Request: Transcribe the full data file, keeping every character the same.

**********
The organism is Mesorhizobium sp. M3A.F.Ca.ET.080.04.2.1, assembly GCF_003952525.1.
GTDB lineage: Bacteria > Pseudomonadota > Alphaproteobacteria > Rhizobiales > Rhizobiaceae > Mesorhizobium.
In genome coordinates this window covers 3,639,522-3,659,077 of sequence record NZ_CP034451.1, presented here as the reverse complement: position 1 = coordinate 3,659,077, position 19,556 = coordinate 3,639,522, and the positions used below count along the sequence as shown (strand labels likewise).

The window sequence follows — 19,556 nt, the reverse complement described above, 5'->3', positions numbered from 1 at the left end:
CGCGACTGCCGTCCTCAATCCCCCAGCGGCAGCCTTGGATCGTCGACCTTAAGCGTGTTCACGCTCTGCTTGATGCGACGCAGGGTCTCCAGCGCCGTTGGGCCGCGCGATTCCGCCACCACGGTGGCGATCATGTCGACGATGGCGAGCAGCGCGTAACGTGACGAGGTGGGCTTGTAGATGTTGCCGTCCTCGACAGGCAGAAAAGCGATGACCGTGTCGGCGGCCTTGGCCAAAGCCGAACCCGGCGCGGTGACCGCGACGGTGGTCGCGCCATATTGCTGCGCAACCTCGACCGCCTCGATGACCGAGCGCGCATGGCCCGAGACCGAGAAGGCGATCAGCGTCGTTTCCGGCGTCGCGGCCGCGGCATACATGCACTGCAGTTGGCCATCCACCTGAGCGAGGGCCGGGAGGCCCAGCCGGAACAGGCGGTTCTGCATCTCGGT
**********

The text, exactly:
The organism is Mesorhizobium sp. M3A.F.Ca.ET.080.04.2.1, assembly GCF_003952525.1.
GTDB lineage: Bacteria > Pseudomonadota > Alphaproteobacteria > Rhizobiales > Rhizobiaceae > Mesorhizobium.
In genome coordinates this window covers 3,639,522-3,659,077 of sequence record NZ_CP034451.1, presented here as the reverse complement: position 1 = coordinate 3,659,077, position 19,556 = coordinate 3,639,522, and the positions used below count along the sequence as shown (strand labels likewise).

The window sequence follows — 19,556 nt, the reverse complement described above, 5'->3', positions numbered from 1 at the left end:
CGCGACTGCCGTCCTCAATCCCCCAGCGGCAGCCTTGGATCGTCGACCTTAAGCGTGTTCACGCTCTGCTTGATGCGACGCAGGGTCTCCAGCGCCGTTGGGCCGCGCGATTCCGCCACCACGGTGGCGATCATGTCGACGATGGCGAGCAGCGCGTAACGTGACGAGGTGGGCTTGTAGATGTTGCCGTCCTCGACAGGCAGAAAAGCGATGACCGTGTCGGCGGCCTTGGCCAAAGCCGAACCCGGCGCGGTGACCGCGACGGTGGTCGCGCCATATTGCTGCGCAACCTCGACCGCCTCGATGACCGAGCGCGCATGGCCCGAGACCGAGAAGGCGATCAGCGTCGTTTCCGGCGTCGCGGCCGCGGCATACATGCACTGCAGTTGGCCATCCACCTGAGCGAGGGCCGGGAGGCCCAGCCGGAACAGGCGGTTCTGCATCTCGGT